BORA BORA, French Polynesia — "Hokay! Today we gonna learn the tamure! Is sexy Tahitian dance! You gonna love it, my darlings!"
The chef de village at Club Med on Bora Bora resembles Sean Connery with perhaps 40 pounds and 20 years of naughtiness attached. And a gold earring. And a bandanna wrapped pirate-style around his balding head.
"Tap! Tap! Tap! Tap!" he shouts, swinging a brown Buddha-belly and twitching narrow hips wrapped in an orange and white cotton Polynesian pareu from side to side.
The occasion is the club's twice-weekly picnic on a motu, a small island along a reef off of a larger island. The chef takes the stage flanked by a couple of thatch shelters that shield an array of barbecued chicken and fish, a dozen salads, platters of fruit, kegs of wine and punch from the sun.
A chorus of flower-crowned Tahitian singing grandmothers and insufferably handsome young Tahitian men on drums and ukuleles supply the music. The sand is supernaturally pure white and soft. Dolphins cavort in the curls of the reef nearby. The peaks and buttes of Bora Bora brood in the background.
Can this much beauty and pleasure be legal?
At Club Med it's not only legal, it's inescapable.
Particularly at the club's outposts on Bora Bora and Moorea in French Polynesia.
First, Club Med Moorea: Tropical flowers in bamboo holders deck the open-air Club Med bus that meets arrivals at the Moorea airport, the air is moist and warm, the sea dazzling tones of blue. After an 8 1/2-hour night flight from Los Angeles, arriving at dawn in Polynesia is like awaking in Eden.
The ride to the club winds past tranquil lagoons, hand-carved outriggers, mist-topped pinnacles and wetly green canyons. The road passes near Moorea's two deep harbors, Cook's Bay and Opunohu Bay, where the 1984 remake of "Mutiny on the Bounty" was filmed and where the real sea dogs, Capt. James Cook and Capt. William Bligh, are said to have anchored more than 200 years ago.
Arrivals (and departures) are a big deal at Club Med. Incoming G.M.s (gentil membres) are decked with a fresh flower lei, and assorted Tahitian G.O.s (gentil organisateurs) with fern and flower crowns and ukuleles belt out a Tahitian song of welcome.
Set among gardens of oleander, croton, ti and coconut palm, the new fares (Polynesian-style cabins) are green-log cabins with cedar shake roofs, wood floors, ceiling fans, wooden louvers and extra large twin beds (if you don't arrive with a roommate, the club may assign you one of the same sex).
The bathroom features a high-pressure hot-water shower and a louvered door that allows you to dry in the trade wind, a big improvement over the steep A-frame huts of the original club in Moorea, where breezes couldn't enter but bugs often did.
The dining pavilion is a thatched, open-air affair decorated with garlands of dried wild fern, cowrie shell chandeliers and wooden fish traps, surrounding a lily pond.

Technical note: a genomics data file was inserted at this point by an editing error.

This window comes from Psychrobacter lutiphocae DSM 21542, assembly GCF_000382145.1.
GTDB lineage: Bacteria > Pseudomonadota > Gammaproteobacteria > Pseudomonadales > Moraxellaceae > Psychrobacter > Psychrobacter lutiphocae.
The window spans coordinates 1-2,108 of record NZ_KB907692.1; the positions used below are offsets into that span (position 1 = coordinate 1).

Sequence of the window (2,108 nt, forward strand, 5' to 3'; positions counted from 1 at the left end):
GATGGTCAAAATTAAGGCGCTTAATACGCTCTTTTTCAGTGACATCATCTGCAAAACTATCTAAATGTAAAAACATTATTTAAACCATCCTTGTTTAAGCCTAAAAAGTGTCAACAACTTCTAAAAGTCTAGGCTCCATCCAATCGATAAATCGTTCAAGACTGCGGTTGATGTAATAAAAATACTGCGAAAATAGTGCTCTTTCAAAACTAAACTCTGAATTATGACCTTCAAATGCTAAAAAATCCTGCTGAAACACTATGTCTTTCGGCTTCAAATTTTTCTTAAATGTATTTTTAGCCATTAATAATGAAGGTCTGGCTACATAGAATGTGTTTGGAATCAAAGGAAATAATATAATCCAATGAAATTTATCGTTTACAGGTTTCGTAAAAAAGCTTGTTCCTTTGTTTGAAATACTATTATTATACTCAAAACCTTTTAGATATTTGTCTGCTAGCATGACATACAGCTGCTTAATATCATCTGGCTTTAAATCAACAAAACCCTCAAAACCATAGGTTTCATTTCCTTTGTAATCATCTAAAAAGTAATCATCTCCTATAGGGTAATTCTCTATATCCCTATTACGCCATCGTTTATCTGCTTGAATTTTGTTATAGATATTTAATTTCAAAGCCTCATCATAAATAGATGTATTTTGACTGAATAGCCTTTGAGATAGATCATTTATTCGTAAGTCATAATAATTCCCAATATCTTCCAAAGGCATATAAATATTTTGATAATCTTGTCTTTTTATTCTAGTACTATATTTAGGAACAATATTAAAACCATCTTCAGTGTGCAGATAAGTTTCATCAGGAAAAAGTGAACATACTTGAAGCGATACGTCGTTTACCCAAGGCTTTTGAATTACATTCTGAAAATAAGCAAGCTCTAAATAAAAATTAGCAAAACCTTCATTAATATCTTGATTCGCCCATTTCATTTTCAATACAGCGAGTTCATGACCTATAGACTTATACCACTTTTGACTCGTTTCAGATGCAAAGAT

The main complex consists of office, bar, boutique, library and theater surrounded by a moat filled with water hyacinth and fish, the entrance a dramatic porte-cochere with columns of Chinese lacquer red.
Luscious ropes of tiny white cowrie shells form the chandeliers, and mynah birds dip and yak among the open beams of the ceiling.
Because of distance, the Moorea club attracts many New Zealanders, Australians, Japanese and Americans and proportionately fewer Europeans. New routes from Argentina have just opened, however, and on this visit several dozen middle-aged and elderly Argentinians were whooping it up everywhere from the water ski pier to the disco.
The water is so shallow that it's possible to walk part way out to the motus. Swim the rest of the way or catch one of the frequent outriggers from the club. (On the far side of one of the motus is a nude beach.)
On Bora Bora as well as Moorea, herons and sandpipers stroll the soft cornmeal-sand shores, and a reef keeps the cobalt blue sea at bay from the gradations of turquoise inside it.
Scuba and snorkeling are not to be missed at the clubs in French Polynesia, but fair-skinned visitors should wear a T-shirt even in the water because the tropical ultraviolet rays are intense. It's a good idea to take along a pareu (wraparound) for sun protection everywhere.
Ride to the Reef
At the Moorea Club Med you may take out a pirogue (canoe), ride out to the reef on the club's big catamaran, bring in a marlin or barracuda on the deep-sea fishing boat, water ski, play tennis (day or night), enjoy a quiet board game in the shade or read up on nature and the history of the islands from books in the Tiki (the old headquarters, now a waterside restaurant).
You may watch sea life through the hull of the glass-bottom boat, strike post-card poses in your bikini on one of the club's amiable Polynesian horses or gallop through the surf and sand. But the best activity of all may be to loaf and marvel at the land and sea, especially at sunset.